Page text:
I am regularly checking Craigslist of the two local (and big) cities, but I'm only 5'2" - there's just not much out there in the used market for ladies, much less shorties.  That's why I'm mostly resigned to buying new, although I will look for deals.  Luckily I don't know enough about gear to fall prey to gear envy!

Sounds like you are in a good position to know what you want and go find it. My only bike regrets come from buying something that wasn't as suitable to what I wanted it for. My commuting bike is a hybrid of sorts, and does nothing very well...  I would like to sell it and get a commuting bike myself, but with a 1 mile commute I can't justify it... :D

Best of luck picking the bike, I have been happy with my Surly and they make some good steel bikes. But then there are lots of great bike makers out there right now, it's a great time to be buying a bike, used or new.

marblejane

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Re: Is it OK to leave a steel bike out in the rain?
« Reply #10 on: August 27, 2014, 10:17:31 AM »
Have you tried ebay? They will have a better selection than craigslist, and it would be cheaper than buying new. What size bike are you looking for? 50 or 48cm?

fallstoclimb

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Re: Is it OK to leave a steel bike out in the rain?
« Reply #11 on: August 27, 2014, 10:43:25 AM »
Sounds like you are in a good position to know what you want and go find it. My only bike regrets come from buying something that wasn't as suitable to what I wanted it for. My commuting bike is a hybrid of sorts, and does nothing very well...  I would like to sell it and get a commuting bike myself, but with a 1 mile commute I can't justify it... :D

Yeah that's my general opinion on hybrids - they're passable for everything but not great at anything.  I hope looking for a commuter/touring bike will be specific enough to get past some of that issue.  My commute is 6 miles but goes off-road for a short bit and has a lot of hills, stoplights, hopping onto the sidewalk, etc - so I hate doing it in an upright position.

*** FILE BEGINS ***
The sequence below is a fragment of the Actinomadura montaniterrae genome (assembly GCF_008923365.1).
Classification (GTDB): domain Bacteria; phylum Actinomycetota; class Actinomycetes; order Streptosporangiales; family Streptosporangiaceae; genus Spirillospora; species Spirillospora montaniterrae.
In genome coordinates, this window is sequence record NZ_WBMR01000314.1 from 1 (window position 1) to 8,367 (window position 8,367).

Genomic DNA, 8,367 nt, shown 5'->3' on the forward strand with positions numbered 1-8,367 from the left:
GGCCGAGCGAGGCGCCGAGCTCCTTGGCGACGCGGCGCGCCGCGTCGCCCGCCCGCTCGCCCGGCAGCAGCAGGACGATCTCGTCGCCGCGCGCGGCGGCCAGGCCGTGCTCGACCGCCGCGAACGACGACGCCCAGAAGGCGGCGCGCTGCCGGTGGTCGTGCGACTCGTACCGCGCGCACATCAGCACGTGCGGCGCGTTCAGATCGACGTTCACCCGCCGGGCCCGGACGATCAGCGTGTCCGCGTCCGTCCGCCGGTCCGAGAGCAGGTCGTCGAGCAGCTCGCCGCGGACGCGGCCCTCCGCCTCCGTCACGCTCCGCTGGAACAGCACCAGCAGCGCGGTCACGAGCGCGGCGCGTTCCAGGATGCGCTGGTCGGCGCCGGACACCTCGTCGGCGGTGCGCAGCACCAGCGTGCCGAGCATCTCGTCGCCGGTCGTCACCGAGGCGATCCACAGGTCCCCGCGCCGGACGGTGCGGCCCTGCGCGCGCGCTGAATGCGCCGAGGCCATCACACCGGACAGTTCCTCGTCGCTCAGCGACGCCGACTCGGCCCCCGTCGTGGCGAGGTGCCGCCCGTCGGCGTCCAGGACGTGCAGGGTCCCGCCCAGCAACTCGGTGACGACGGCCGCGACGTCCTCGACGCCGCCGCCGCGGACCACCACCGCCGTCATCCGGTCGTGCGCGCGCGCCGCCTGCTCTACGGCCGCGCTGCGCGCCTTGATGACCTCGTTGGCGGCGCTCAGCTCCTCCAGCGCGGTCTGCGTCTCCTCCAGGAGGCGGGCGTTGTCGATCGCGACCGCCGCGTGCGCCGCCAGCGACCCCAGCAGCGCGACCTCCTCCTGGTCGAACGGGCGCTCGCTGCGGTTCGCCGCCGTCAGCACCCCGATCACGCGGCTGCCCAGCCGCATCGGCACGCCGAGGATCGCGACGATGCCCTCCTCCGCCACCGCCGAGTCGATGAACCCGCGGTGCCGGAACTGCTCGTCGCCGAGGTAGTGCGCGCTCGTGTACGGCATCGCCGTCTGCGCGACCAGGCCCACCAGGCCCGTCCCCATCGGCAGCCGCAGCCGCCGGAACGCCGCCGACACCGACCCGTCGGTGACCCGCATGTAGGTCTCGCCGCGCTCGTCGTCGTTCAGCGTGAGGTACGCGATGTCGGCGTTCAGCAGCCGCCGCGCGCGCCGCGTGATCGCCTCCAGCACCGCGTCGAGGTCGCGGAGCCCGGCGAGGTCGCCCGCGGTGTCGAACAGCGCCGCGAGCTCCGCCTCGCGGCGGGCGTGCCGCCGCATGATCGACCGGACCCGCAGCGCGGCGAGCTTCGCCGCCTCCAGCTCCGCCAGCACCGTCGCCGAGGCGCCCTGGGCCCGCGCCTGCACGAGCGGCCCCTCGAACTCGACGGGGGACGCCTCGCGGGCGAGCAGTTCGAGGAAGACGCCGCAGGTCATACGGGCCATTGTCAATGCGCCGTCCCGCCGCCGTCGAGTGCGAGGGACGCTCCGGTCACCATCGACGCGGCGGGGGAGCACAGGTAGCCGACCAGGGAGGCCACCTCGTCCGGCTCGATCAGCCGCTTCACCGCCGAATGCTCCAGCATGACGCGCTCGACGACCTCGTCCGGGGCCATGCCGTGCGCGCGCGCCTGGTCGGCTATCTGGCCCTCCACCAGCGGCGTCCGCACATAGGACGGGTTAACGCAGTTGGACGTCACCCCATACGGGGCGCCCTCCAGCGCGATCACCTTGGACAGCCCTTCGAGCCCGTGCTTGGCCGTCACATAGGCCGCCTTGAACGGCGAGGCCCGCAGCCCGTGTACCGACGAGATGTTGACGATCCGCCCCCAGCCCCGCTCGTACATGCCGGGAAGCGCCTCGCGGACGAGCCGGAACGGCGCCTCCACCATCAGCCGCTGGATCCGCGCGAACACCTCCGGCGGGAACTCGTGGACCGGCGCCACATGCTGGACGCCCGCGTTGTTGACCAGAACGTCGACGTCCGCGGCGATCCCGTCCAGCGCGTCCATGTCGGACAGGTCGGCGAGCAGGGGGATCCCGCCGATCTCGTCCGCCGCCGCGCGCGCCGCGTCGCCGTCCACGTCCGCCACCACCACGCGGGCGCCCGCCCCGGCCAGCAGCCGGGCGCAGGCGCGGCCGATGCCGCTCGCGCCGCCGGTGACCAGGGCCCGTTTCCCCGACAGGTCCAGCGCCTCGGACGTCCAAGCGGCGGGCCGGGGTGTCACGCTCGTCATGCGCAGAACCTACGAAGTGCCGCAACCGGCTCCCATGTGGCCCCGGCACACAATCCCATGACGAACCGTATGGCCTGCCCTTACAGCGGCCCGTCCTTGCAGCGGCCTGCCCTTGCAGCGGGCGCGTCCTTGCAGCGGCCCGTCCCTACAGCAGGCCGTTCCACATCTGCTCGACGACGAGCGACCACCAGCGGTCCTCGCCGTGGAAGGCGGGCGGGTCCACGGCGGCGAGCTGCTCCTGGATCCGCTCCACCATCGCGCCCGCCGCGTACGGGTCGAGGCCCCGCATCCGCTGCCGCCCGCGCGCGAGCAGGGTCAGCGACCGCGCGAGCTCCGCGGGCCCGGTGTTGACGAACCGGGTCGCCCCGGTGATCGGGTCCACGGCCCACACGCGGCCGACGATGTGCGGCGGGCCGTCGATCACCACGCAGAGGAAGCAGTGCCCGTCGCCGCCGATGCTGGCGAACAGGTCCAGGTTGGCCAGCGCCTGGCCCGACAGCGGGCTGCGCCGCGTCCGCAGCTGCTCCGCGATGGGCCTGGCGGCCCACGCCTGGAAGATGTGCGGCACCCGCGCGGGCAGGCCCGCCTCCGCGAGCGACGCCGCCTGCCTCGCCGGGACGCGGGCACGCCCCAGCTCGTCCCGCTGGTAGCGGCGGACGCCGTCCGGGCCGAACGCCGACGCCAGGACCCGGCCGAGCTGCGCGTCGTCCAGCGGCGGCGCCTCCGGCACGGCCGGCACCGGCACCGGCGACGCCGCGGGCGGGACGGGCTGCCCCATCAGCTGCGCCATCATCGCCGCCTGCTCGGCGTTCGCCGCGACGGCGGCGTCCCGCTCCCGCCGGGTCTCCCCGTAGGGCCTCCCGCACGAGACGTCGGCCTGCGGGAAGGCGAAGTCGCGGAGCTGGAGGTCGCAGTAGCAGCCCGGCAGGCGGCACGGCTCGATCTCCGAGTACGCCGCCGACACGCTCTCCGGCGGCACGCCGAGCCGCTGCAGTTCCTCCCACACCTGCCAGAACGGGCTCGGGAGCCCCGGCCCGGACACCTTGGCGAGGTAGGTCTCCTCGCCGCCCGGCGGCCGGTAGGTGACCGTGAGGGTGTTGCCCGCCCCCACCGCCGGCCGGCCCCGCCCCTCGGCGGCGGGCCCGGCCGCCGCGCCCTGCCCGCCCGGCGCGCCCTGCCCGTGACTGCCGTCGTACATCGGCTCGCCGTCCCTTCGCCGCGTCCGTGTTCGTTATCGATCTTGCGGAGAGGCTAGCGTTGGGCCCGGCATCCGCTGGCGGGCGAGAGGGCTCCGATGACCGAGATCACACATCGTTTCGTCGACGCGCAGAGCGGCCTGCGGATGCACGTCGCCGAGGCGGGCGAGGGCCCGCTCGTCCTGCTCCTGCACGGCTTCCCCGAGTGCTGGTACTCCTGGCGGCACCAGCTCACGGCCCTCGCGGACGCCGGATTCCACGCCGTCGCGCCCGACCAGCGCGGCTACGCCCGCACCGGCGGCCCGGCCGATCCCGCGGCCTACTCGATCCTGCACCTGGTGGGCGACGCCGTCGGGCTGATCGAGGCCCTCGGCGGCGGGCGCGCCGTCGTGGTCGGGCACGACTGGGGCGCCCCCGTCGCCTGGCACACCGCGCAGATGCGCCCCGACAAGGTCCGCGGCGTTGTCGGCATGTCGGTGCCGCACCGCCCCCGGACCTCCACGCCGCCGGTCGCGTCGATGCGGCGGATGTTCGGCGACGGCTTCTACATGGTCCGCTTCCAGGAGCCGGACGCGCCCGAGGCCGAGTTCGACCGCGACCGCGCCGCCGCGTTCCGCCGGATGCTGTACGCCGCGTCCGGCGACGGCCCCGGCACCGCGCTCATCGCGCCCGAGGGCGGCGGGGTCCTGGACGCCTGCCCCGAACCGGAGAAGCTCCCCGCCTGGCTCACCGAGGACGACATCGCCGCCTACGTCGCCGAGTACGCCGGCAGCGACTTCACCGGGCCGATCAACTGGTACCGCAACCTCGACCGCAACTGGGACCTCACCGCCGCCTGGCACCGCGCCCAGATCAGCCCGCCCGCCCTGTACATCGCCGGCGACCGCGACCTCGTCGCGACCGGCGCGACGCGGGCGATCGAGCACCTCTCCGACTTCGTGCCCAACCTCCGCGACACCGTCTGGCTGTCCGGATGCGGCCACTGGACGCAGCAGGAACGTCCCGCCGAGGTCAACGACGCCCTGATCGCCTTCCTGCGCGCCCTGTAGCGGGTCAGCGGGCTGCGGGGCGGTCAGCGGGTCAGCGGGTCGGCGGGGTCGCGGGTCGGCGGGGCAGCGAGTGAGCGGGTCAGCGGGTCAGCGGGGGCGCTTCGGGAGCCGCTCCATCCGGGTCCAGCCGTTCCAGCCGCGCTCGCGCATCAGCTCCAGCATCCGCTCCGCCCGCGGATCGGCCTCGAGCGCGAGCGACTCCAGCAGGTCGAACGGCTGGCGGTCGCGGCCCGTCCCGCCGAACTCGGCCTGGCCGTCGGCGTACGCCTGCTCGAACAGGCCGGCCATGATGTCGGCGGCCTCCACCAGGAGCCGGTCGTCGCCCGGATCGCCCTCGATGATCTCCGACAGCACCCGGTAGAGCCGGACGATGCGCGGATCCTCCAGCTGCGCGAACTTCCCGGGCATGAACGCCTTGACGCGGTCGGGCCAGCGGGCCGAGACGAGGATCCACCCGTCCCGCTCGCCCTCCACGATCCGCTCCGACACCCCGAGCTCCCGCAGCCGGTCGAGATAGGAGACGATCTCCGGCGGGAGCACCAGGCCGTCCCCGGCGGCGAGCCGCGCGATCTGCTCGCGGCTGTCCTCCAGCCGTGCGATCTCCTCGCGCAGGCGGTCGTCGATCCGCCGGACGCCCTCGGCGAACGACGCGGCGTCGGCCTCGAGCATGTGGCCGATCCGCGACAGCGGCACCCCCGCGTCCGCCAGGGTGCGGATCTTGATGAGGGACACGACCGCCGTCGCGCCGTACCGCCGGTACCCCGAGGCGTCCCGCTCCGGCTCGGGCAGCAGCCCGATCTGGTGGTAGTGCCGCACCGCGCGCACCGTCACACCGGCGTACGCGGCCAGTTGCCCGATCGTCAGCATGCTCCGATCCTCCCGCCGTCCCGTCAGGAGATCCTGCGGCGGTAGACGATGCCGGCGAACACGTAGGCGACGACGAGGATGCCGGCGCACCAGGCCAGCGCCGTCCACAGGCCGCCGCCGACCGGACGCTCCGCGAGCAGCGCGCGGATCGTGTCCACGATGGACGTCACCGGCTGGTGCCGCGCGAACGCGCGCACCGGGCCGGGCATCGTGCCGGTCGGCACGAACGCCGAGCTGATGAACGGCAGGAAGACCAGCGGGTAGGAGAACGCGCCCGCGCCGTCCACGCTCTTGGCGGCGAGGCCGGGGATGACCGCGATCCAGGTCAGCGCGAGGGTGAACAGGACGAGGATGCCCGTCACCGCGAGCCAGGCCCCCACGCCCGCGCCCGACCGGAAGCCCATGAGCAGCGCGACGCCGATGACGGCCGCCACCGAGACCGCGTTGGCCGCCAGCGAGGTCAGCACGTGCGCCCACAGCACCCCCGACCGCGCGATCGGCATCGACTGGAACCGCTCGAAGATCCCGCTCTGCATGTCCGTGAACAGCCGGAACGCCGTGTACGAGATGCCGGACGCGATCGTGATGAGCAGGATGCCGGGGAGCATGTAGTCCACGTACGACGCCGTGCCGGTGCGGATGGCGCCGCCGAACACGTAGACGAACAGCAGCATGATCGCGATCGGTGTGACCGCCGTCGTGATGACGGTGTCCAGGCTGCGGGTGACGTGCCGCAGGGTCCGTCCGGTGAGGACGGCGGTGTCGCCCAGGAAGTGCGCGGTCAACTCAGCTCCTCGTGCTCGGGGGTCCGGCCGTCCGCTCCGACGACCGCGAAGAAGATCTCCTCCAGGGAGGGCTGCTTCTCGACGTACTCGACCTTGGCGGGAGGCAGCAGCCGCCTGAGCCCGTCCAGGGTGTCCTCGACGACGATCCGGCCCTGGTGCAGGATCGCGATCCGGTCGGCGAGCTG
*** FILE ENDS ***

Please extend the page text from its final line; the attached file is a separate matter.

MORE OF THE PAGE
Have you tried ebay? They will have a better selection than craigslist, and it would be cheaper than buying new. What size bike are you looking for? 50 or 48cm?

I haven't tried ebay, I'm just nervous about not test riding - especially since I've never been on a steel bike before.  Maybe if I'm able to test ride in stores I'll check ebay for a deal.  I can't remember if my road bike is a 46 or a 48 but it has a sloping top tube (it's a Specialized Dolce Sport) -- so I wonder if the true top tube measurement is shorter.  Although I also have heard that you might want to go slightly bigger with a touring bike vs. a road bike.

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Re: Is it OK to leave a steel bike out in the rain?
« Reply #12 on: August 27, 2014, 11:28:36 AM »
I'm used to hybrid measurements versus road bike measurements, but my wife is 5'0" and comfortably fits on a men's 15" Giant hybrid. It did take ages for one to pop up used, and hybrids are more common than straight up touring bikes (unless you want a vintage one).

I wouldn't worry about the frame too much. Just check the paint for damage occasionally, especially if you're mounting racks or attaching a trailer. Apply framesaver at whatever the recommended intervals are, but like others have said it's the hardware that corrodes.

I haven't done this long enough to know if it's better than other methods, but I apply a lightweight waterproof silicone lube to all of my rain collecting bolts. I also do the same for cables. If you ride in winter, once a week or so take an air compressor with a small nozzle or air duster can and blow through the rear derailer and rear brake cable shrouds. Those love to fill up with crap and rust shut.